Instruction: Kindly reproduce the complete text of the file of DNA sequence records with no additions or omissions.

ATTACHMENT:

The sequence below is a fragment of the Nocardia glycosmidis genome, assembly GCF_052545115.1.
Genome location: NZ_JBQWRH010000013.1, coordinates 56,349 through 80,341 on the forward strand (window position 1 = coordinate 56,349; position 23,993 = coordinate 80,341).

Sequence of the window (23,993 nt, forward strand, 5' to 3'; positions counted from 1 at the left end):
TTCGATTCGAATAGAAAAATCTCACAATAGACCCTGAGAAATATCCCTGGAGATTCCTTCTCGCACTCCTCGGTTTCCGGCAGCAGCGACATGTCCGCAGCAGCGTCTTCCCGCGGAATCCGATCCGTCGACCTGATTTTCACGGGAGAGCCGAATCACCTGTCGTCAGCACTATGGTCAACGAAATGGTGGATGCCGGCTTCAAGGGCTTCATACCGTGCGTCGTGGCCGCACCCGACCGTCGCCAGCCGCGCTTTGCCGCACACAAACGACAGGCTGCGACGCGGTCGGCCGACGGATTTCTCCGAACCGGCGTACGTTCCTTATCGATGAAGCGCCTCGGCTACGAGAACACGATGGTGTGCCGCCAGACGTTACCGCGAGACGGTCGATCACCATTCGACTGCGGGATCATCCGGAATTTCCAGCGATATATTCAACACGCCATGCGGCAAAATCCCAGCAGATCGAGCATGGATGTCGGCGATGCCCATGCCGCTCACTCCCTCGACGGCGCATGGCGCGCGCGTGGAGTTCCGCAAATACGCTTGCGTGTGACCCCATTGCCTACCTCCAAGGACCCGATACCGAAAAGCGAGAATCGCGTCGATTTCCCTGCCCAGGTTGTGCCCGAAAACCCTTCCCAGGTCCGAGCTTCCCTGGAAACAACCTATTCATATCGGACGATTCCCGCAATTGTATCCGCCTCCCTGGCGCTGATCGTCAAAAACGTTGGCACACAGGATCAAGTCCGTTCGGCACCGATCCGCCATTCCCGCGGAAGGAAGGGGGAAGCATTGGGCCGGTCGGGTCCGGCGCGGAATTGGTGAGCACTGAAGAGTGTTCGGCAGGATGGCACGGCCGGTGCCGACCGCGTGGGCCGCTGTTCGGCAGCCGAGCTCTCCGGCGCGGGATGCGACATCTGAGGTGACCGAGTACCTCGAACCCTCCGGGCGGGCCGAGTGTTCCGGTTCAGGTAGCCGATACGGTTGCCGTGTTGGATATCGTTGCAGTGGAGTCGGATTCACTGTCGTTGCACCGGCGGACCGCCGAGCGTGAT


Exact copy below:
The sequence below is a fragment of the Nocardia glycosmidis genome, assembly GCF_052545115.1.
Genome location: NZ_JBQWRH010000013.1, coordinates 56,349 through 80,341 on the forward strand (window position 1 = coordinate 56,349; position 23,993 = coordinate 80,341).

Sequence of the window (23,993 nt, forward strand, 5' to 3'; positions counted from 1 at the left end):
TTCGATTCGAATAGAAAAATCTCACAATAGACCCTGAGAAATATCCCTGGAGATTCCTTCTCGCACTCCTCGGTTTCCGGCAGCAGCGACATGTCCGCAGCAGCGTCTTCCCGCGGAATCCGATCCGTCGACCTGATTTTCACGGGAGAGCCGAATCACCTGTCGTCAGCACTATGGTCAACGAAATGGTGGATGCCGGCTTCAAGGGCTTCATACCGTGCGTCGTGGCCGCACCCGACCGTCGCCAGCCGCGCTTTGCCGCACACAAACGACAGGCTGCGACGCGGTCGGCCGACGGATTTCTCCGAACCGGCGTACGTTCCTTATCGATGAAGCGCCTCGGCTACGAGAACACGATGGTGTGCCGCCAGACGTTACCGCGAGACGGTCGATCACCATTCGACTGCGGGATCATCCGGAATTTCCAGCGATATATTCAACACGCCATGCGGCAAAATCCCAGCAGATCGAGCATGGATGTCGGCGATGCCCATGCCGCTCACTCCCTCGACGGCGCATGGCGCGCGCGTGGAGTTCCGCAAATACGCTTGCGTGTGACCCCATTGCCTACCTCCAAGGACCCGATACCGAAAAGCGAGAATCGCGTCGATTTCCCTGCCCAGGTTGTGCCCGAAAACCCTTCCCAGGTCCGAGCTTCCCTGGAAACAACCTATTCATATCGGACGATTCCCGCAATTGTATCCGCCTCCCTGGCGCTGATCGTCAAAAACGTTGGCACACAGGATCAAGTCCGTTCGGCACCGATCCGCCATTCCCGCGGAAGGAAGGGGGAAGCATTGGGCCGGTCGGGTCCGGCGCGGAATTGGTGAGCACTGAAGAGTGTTCGGCAGGATGGCACGGCCGGTGCCGACCGCGTGGGCCGCTGTTCGGCAGCCGAGCTCTCCGGCGCGGGATGCGACATCTGAGGTGACCGAGTACCTCGAACCCTCCGGGCGGGCCGAGTGTTCCGGTTCAGGTAGCCGATACGGTTGCCGTGTTGGATATCGTTGCAGTGGAGTCGGATTCACTGTCGTTGCACCGGCGGACCGCCGAGCGTGAT